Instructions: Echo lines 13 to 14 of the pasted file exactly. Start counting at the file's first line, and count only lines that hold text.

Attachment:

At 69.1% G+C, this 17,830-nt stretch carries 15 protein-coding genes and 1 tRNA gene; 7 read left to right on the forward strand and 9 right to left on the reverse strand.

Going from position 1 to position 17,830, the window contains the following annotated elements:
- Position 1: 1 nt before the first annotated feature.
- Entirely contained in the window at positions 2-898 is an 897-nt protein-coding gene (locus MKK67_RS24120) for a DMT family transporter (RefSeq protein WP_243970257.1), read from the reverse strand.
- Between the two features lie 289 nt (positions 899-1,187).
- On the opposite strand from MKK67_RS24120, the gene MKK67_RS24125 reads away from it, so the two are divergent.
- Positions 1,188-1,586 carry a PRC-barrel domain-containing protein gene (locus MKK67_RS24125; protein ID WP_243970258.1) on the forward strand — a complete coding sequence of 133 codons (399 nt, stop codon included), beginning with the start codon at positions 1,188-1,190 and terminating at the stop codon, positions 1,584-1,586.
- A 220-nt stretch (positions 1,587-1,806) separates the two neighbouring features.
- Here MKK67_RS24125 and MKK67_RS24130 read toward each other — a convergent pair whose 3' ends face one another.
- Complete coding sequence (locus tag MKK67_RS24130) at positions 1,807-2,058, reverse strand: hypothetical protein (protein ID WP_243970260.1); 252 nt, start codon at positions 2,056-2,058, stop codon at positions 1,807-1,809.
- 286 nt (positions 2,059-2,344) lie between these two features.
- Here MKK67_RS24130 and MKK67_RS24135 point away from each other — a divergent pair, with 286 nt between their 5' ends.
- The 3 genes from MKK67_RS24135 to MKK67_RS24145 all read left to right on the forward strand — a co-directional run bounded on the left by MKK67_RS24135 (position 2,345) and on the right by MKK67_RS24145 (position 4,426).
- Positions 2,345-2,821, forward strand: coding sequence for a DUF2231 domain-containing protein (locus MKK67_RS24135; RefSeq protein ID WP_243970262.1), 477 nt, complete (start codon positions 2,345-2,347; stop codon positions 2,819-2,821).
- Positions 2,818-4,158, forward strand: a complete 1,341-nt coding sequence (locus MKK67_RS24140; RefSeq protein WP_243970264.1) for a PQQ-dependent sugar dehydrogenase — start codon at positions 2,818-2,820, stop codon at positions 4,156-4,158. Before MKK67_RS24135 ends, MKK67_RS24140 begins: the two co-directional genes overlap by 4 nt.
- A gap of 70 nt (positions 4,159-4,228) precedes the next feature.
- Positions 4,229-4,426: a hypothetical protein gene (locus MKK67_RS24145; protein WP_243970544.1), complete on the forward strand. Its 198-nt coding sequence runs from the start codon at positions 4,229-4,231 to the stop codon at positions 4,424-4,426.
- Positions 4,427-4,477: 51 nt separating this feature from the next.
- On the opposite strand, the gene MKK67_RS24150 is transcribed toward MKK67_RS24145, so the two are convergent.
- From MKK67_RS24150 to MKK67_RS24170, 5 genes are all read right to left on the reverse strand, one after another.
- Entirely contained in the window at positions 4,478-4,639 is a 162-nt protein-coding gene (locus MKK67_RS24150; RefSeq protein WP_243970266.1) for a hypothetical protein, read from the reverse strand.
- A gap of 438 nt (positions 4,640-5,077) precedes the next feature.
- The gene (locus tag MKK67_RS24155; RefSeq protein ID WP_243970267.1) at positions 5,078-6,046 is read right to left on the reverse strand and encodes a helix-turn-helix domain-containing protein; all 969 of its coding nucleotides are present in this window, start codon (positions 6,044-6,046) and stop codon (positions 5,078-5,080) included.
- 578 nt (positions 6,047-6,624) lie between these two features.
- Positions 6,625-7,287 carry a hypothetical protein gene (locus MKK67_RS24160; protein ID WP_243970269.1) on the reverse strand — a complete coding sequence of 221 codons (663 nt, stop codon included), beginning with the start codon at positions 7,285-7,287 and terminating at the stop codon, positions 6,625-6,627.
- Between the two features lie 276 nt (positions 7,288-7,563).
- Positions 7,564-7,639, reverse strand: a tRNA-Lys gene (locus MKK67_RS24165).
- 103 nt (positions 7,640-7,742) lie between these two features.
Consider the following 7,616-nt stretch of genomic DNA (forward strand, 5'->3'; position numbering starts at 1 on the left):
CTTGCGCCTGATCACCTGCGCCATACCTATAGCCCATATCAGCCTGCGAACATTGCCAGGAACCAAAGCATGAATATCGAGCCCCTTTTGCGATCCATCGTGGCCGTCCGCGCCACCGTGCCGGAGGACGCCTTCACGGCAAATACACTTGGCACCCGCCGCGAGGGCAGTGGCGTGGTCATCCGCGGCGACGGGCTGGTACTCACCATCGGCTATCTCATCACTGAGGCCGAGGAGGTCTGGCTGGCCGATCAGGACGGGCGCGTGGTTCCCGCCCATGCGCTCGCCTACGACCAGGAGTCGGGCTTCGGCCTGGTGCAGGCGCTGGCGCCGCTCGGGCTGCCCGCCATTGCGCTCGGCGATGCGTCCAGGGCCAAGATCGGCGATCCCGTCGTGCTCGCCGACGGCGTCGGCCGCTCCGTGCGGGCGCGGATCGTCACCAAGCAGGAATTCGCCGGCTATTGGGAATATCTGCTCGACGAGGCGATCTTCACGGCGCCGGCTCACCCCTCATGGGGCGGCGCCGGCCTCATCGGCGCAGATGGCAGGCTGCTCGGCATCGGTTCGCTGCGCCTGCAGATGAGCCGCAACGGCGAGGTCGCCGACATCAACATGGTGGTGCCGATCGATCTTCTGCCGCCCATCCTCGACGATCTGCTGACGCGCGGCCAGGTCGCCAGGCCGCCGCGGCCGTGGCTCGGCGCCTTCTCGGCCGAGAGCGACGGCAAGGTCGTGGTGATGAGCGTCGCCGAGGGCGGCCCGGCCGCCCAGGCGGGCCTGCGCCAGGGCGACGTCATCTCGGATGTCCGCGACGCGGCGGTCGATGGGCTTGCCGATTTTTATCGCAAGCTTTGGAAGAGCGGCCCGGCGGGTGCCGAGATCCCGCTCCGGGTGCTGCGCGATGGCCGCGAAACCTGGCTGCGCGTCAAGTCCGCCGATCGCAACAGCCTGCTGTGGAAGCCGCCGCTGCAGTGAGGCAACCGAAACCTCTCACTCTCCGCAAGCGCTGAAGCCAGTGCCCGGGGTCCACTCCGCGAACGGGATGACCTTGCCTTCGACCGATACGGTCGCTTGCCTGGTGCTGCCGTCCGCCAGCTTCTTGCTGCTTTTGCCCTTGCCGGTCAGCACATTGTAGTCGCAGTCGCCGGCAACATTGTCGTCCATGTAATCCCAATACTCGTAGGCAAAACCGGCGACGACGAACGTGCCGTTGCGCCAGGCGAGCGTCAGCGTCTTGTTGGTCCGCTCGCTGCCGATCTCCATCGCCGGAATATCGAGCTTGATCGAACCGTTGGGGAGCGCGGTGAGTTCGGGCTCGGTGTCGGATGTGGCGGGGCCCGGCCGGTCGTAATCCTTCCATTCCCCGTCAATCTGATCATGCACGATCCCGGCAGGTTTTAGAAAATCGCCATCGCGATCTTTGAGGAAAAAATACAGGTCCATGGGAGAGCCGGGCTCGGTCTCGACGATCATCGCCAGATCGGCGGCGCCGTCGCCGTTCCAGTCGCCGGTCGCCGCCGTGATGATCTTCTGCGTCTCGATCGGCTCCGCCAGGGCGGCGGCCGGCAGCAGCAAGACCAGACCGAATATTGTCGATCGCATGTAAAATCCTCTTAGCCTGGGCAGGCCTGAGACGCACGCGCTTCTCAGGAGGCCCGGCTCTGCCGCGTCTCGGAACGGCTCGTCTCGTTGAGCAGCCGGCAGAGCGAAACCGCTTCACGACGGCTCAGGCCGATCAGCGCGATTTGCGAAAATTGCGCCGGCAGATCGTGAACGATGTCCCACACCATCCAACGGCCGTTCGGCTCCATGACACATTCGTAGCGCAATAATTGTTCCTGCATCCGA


- The 3 genes from MKK67_RS24135 to MKK67_RS24145 all read left to right on the forward strand — a co-directional run bounded on the left by MKK67_RS24135 (position 2,345) and on the right by MKK67_RS24145 (position 4,426).
- Positions 2,345-2,821, forward strand: coding sequence for a DUF2231 domain-containing protein (locus MKK67_RS24135; RefSeq protein ID WP_243970262.1), 477 nt, complete (start codon positions 2,345-2,347; stop codon positions 2,819-2,821).